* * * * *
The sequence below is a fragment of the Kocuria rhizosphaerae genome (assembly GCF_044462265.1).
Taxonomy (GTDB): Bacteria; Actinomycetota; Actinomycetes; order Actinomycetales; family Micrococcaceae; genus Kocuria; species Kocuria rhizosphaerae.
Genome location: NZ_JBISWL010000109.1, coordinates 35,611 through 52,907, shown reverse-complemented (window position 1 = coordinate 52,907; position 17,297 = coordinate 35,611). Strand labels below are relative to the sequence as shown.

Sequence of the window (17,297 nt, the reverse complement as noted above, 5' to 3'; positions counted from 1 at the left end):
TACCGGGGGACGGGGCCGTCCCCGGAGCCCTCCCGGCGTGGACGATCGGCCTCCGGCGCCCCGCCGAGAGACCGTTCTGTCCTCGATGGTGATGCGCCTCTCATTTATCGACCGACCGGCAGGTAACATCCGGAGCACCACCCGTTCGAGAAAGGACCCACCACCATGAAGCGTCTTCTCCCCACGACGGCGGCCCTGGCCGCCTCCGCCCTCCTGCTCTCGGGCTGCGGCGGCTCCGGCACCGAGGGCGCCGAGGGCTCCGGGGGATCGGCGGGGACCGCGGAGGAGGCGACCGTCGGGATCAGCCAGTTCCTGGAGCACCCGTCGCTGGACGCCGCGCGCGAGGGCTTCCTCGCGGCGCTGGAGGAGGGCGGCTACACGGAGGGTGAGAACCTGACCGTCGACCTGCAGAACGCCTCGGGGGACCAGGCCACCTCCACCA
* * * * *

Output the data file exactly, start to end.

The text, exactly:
The sequence below is a fragment of the Kocuria rhizosphaerae genome (assembly GCF_044462265.1).
Taxonomy (GTDB): Bacteria; Actinomycetota; Actinomycetes; order Actinomycetales; family Micrococcaceae; genus Kocuria; species Kocuria rhizosphaerae.
Genome location: NZ_JBISWL010000109.1, coordinates 35,611 through 52,907, shown reverse-complemented (window position 1 = coordinate 52,907; position 17,297 = coordinate 35,611). Strand labels below are relative to the sequence as shown.

Sequence of the window (17,297 nt, the reverse complement as noted above, 5' to 3'; positions counted from 1 at the left end):
TACCGGGGGACGGGGCCGTCCCCGGAGCCCTCCCGGCGTGGACGATCGGCCTCCGGCGCCCCGCCGAGAGACCGTTCTGTCCTCGATGGTGATGCGCCTCTCATTTATCGACCGACCGGCAGGTAACATCCGGAGCACCACCCGTTCGAGAAAGGACCCACCACCATGAAGCGTCTTCTCCCCACGACGGCGGCCCTGGCCGCCTCCGCCCTCCTGCTCTCGGGCTGCGGCGGCTCCGGCACCGAGGGCGCCGAGGGCTCCGGGGGATCGGCGGGGACCGCGGAGGAGGCGACCGTCGGGATCAGCCAGTTCCTGGAGCACCCGTCGCTGGACGCCGCGCGCGAGGGCTTCCTCGCGGCGCTGGAGGAGGGCGGCTACACGGAGGGTGAGAACCTGACCGTCGACCTGCAGAACGCCTCGGGGGACCAGGCCACCTCCACCA